Mention wasps to someone, and you’ll likely get a negative reaction. Wasps are often seen as scary, angry insects that are dangerous and likely to sting. While some wasps can be aggressive at times, and some pack a powerful sting, they are good insects to have around. They are the unsung heroes of our landscapes.
Why do wasps get a bad name?
As with many things, one individual (or group) ruins things for everyone, and wasps are no exception. There are around 103,000 described species of wasps in the world. Of these, 33,000 are considered stinging (aculeate) wasps. About 1,000 of these stinging wasps are social, think yellowjackets, baldfaced hornets, and paper wasps. These are the wasps that give the entire group a bad name and are also the ones we most commonly interact with.
While out foraging, social wasps aren’t particularly aggressive. That all changes when nests are involved. Social wasps, particularly yellowjackets, are notorious for aggressively defending their nests, which can result in painful stings for those who venture to close or disturb their nests. But it’s not just wasps that will do this; social bees, like honey bees, and ants, will also defend their nests from perceived threats.
So why do wasps get a worse name than other singing insects? Is it because their stings are, on average, more painful? Or is it because we don’t recognize or are unaware of the benefits they provide like we do bees?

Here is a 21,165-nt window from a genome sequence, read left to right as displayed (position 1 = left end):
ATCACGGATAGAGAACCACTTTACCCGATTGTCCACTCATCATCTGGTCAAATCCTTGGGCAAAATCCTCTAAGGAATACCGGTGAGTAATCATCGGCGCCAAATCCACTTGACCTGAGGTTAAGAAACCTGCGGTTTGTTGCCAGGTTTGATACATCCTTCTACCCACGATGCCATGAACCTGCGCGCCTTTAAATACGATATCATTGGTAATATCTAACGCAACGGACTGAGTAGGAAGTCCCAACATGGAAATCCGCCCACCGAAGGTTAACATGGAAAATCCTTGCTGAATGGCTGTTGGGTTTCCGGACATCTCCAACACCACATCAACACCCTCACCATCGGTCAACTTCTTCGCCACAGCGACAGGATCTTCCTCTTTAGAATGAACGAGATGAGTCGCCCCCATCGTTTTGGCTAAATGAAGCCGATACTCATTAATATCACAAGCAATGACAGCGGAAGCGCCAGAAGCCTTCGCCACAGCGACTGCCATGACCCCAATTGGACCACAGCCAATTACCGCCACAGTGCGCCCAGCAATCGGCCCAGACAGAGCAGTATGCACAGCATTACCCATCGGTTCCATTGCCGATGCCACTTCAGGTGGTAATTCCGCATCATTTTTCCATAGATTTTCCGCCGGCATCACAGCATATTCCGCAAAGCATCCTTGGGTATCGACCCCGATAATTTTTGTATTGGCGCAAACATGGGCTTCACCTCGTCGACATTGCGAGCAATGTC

The benefits of wasps
Bees get most of the attention when it comes to pollinating insects, but wasps also act as pollinators. While the larva of most wasps are carnivores (gall wasps would be an exception), the adults feed on sugars, often in the form of nectar. While feeding on nectar, wasps may also pollinate flowers. In some cases, wasps can be as efficient at pollinating as bees and can take the place of bees.
Wasps are vital for controlling insect populations in our landscapes. Social wasps will capture a wide variety of insects (generalist predators), including flies, caterpillars, and beetles, chew them up, and feed them to larva.
Solitary wasps tend to be a little more focused on what they feed their young, often attacking one type of insect. For example, great golden digger wasps will paralyze katydids and crickets, bring them to their burrows as food for their young. Others, like the blue-winged wasp, will dig into the ground to paralyze and lay eggs on grubs like those of green June beetles.
Parasitoid wasps are also incredibly important in controlling insect populations. Most parasitoid wasps are small; you would probably confuse them for a gnat. They may only attack one type of insect, like caterpillars, or in some cases, one species. They will attack various insects, including aphids, whiteflies, mealybugs, caterpillars, and insect eggs.
In addition to being pollinators and predators, wasps are also a food source for a variety of organisms, from birds, mammals, spiders, and other insects. Wasps can even help disperse seeds of native plants like Trilliums. While wasps can be annoying and painful at times, their benefits far outweigh their drawbacks.
Good Growing fact of the week: Stingers of wasps (as well as bees and ants) are modified egg-laying devices (ovipositors). Since only females lay eggs, only females have stingers and are, therefore, capable of stinging.
***Courtesy of the University of Illinois Extension***